The consumer’s mind is full of business opportunities yet to be deciphered. Henry Ford once said that, if he had asked people what they wanted, they would have said a faster horse. Steve Jobs was not in favor of asking consumers, because he considered that, in general, “they do not know what they want until you show it to them”. So…
Should we or should we not ask our consumers? Do we have or do not pay attention to what they tell us? In my opinion, it is not about whether they are asked or not, but about what they are asked, how they are asked and, ultimately, what interpretation we give to their answers.
This divergent form of consumer understanding and idea generation is, in some way, an art. Precisely for this reason success is not always guaranteed, it does not always work out well. We must be aware that a wrong conclusion can also lead to bad decisions for the business. Let’s take an example: a well-known food brand observed that consumers of pasta sauce bought it for convenience, but a very high percentage of them cut onions to add it. So, the manufacturer decided to add more onion to the recipe to make it more convenient. What do you think happened? Consumers continued cutting and adding onions in the same proportion as before. Actually, consumers liked to feel creative in the kitchen,
Arriving at powerful conclusions requires some method and discipline, a lot of practice and good habits. There are 7 techniques to achieve it:
- Be curious, have an open mind and feel comfortable speculating in the process of finding the why of things. Try to go beyond the obvious.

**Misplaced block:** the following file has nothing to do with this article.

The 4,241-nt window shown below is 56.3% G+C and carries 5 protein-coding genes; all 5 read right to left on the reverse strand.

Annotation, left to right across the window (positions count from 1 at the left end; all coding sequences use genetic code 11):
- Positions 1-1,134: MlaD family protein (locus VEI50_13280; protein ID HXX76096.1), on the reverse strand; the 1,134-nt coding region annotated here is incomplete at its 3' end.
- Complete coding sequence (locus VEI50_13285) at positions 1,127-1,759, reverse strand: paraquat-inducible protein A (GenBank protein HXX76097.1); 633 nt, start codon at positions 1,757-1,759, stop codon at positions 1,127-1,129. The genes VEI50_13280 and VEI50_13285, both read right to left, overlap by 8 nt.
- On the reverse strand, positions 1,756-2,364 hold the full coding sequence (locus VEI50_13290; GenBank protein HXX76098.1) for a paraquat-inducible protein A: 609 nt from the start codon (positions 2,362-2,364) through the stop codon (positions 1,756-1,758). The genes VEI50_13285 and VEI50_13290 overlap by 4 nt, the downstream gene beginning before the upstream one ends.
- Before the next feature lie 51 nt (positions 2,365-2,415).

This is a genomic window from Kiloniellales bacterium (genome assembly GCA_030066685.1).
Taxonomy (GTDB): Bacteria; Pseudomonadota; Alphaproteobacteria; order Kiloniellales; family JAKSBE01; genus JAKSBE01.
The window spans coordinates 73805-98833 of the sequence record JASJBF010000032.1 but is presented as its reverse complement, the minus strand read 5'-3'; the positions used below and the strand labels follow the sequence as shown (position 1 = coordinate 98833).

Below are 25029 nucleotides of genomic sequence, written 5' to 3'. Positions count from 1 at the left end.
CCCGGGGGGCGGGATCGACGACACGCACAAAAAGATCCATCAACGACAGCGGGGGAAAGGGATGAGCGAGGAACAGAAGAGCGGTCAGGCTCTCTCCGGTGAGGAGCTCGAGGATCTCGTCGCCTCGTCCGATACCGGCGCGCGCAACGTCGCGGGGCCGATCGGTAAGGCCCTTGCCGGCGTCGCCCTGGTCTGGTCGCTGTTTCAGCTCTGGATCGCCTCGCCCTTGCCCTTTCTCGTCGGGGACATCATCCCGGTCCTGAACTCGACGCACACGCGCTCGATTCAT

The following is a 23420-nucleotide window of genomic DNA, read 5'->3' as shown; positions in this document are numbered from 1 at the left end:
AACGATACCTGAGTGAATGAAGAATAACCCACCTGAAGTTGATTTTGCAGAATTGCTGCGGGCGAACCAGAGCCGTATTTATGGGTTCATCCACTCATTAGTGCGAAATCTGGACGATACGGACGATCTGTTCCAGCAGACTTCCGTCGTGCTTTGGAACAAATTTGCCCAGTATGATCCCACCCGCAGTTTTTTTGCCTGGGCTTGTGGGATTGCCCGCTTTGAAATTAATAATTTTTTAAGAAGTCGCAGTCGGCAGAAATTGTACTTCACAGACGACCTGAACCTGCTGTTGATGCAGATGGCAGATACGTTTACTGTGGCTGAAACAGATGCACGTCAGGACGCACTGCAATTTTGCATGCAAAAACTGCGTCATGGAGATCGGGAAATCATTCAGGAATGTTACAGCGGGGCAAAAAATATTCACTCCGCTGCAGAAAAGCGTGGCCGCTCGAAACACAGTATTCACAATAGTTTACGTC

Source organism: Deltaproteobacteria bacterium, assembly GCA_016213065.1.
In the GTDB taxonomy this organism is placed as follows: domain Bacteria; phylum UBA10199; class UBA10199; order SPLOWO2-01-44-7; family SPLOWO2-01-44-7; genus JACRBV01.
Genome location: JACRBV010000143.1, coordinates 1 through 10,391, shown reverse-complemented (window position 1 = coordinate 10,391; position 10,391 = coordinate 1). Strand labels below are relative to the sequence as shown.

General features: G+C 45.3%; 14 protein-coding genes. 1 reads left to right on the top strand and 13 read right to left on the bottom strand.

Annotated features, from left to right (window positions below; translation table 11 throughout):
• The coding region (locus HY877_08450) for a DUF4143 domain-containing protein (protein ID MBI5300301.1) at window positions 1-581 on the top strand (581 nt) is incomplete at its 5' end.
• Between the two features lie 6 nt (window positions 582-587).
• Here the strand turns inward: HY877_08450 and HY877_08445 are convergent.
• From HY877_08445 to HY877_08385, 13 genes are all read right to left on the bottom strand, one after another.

- The “Eureka!” Moment usually does not come up in the office. Go out into the real world and observe. The idea can come at any time and from any source of information, even what you already have in your head!
- Put yourself in the shoes of the consumer, but remember to “take away your own ones”, because in another way, the ideas that you have preconceived will not let you see the opportunities.
- Connect points, sources of information, to draw robust conclusions; and if you can, share them with colleagues, reflect and debate.
- Do not try to justify what you are doing in your company or what you would like to do.
- Do not become obsessed in trying to observe something in particular. It is easy for us to miss important things that really matter. It’s human, and as it shows, a button: I invite you to tell me how many passes does the white team give in the next video?
- Finally, practice, practice and practice. Powerful conclusions will come more easily if we maintain this habit and mentality.
Disruptive business opportunities can be generated from the deep understanding of the consumer. This is what we believe in Improven, because we are nonconformist and we like to challenge the Status Quo together with our clients, thus removing the curious and inquisitive child that we were a long time ago. This allows us to understand the needs, motivations and deepest desires of the consumer and place him at the center of decision making. After all, all battles are fought in the mind of the consumer and not in the channel.